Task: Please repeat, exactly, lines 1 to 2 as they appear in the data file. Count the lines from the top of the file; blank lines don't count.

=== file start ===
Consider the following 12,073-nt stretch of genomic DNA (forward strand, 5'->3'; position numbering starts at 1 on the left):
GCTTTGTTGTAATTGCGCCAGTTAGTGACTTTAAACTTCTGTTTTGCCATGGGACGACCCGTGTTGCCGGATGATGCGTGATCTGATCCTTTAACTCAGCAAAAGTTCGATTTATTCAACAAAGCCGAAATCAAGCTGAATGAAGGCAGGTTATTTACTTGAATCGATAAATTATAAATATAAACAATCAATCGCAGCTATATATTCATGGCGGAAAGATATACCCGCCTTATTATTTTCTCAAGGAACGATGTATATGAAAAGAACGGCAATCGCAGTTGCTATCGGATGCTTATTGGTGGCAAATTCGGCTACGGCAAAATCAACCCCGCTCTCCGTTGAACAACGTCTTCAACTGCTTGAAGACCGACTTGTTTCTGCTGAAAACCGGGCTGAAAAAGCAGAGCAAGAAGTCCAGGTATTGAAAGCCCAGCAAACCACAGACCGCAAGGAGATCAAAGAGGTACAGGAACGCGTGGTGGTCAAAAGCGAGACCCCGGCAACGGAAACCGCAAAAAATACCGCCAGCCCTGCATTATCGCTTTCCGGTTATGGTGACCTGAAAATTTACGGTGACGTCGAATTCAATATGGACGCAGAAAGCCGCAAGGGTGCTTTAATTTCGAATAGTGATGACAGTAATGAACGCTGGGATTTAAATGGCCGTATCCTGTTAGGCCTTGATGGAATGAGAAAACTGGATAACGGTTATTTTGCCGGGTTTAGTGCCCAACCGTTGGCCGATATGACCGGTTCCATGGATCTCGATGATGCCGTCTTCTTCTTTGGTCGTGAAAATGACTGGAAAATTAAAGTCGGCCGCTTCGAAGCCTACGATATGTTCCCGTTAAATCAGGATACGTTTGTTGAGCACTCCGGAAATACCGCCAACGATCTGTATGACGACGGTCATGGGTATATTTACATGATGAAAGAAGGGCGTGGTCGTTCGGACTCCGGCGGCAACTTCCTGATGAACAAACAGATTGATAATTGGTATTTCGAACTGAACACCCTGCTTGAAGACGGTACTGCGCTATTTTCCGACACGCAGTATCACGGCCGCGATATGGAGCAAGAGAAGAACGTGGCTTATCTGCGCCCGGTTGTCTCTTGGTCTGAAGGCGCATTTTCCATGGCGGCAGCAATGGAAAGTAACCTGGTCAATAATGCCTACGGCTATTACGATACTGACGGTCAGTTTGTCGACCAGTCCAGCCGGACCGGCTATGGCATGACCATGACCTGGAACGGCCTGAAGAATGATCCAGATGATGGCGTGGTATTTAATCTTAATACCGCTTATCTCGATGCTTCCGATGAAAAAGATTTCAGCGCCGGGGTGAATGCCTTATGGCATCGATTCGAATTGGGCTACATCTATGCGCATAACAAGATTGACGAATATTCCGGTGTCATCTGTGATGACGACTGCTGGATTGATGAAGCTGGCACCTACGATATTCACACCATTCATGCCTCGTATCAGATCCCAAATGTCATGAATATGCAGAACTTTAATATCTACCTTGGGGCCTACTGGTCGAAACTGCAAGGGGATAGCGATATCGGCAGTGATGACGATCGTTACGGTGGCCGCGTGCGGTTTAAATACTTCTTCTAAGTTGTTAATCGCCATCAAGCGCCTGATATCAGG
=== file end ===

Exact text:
Consider the following 12,073-nt stretch of genomic DNA (forward strand, 5'->3'; position numbering starts at 1 on the left):
GCTTTGTTGTAATTGCGCCAGTTAGTGACTTTAAACTTCTGTTTTGCCATGGGACGACCCGTGTTGCCGGATGATGCGTGATCTGATCCTTTAACTCAGCAAAAGTTCGATTTATTCAACAAAGCCGAAATCAAGCTGAATGAAGGCAGGTTATTTACTTGAATCGATAAATTATAAATATAAACAATCAATCGCAGCTATATATTCATGGCGGAAAGATATACCCGCCTTATTATTTTCTCAAGGAACGATGTATATGAAAAGAACGGCAATCGCAGTTGCTATCGGATGCTTATTGGTGGCAAATTCGGCTACGGCAAAATCAACCCCGCTCTCCGTTGAACAACGTCTTCAACTGCTTGAAGACCGACTTGTTTCTGCTGAAAACCGGGCTGAAAAAGCAGAGCAAGAAGTCCAGGTATTGAAAGCCCAGCAAACCACAGACCGCAAGGAGATCAAAGAGGTACAGGAACGCGTGGTGGTCAAAAGCGAGACCCCGGCAACGGAAACCGCAAAAAATACCGCCAGCCCTGCATTATCGCTTTCCGGTTATGGTGACCTGAAAATTTACGGTGACGTCGAATTCAATATGGACGCAGAAAGCCGCAAGGGTGCTTTAATTTCGAATAGTGATGACAGTAATGAACGCTGGGATTTAAATGGCCGTATCCTGTTAGGCCTTGATGGAATGAGAAAACTGGATAACGGTTATTTTGCCGGGTTTAGTGCCCAACCGTTGGCCGATATGACCGGTTCCATGGATCTCGATGATGCCGTCTTCTTCTTTGGTCGTGAAAATGACTGGAAAATTAAAGTCGGCCGCTTCGAAGCCTACGATATGTTCCCGTTAAATCAGGATACGTTTGTTGAGCACTCCGGAAATACCGCCAACGATCTGTATGACGACGGTCATGGGTATATTTACATGATGAAAGAAGGGCGTGGTCGTTCGGACTCCGGCGGCAACTTCCTGATGAACAAACAGATTGATAATTGGTATTTCGAACTGAACACCCTGCTTGAAGACGGTACTGCGCTATTTTCCGACACGCAGTATCACGGCCGCGATATGGAGCAAGAGAAGAACGTGGCTTATCTGCGCCCGGTTGTCTCTTGGTCTGAAGGCGCATTTTCCATGGCGGCAGCAATGGAAAGTAACCTGGTCAATAATGCCTACGGCTATTACGATACTGACGGTCAGTTTGTCGACCAGTCCAGCCGGACCGGCTATGGCATGACCATGACCTGGAACGGCCTGAAGAATGATCCAGATGATGGCGTGGTATTTAATCTTAATACCGCTTATCTCGATGCTTCCGATGAAAAAGATTTCAGCGCCGGGGTGAATGCCTTATGGCATCGATTCGAATTGGGCTACATCTATGCGCATAACAAGATTGACGAATATTCCGGTGTCATCTGTGATGACGACTGCTGGATTGATGAAGCTGGCACCTACGATATTCACACCATTCATGCCTCGTATCAGATCCCAAATGTCATGAATATGCAGAACTTTAATATCTACCTTGGGGCCTACTGGTCGAAACTGCAAGGGGATAGCGATATCGGCAGTGATGACGATCGTTACGGTGGCCGCGTGCGGTTTAAATACTTCTTCTAAGTTGTTAATCGCCATCAAGCGCCTGATATCAGG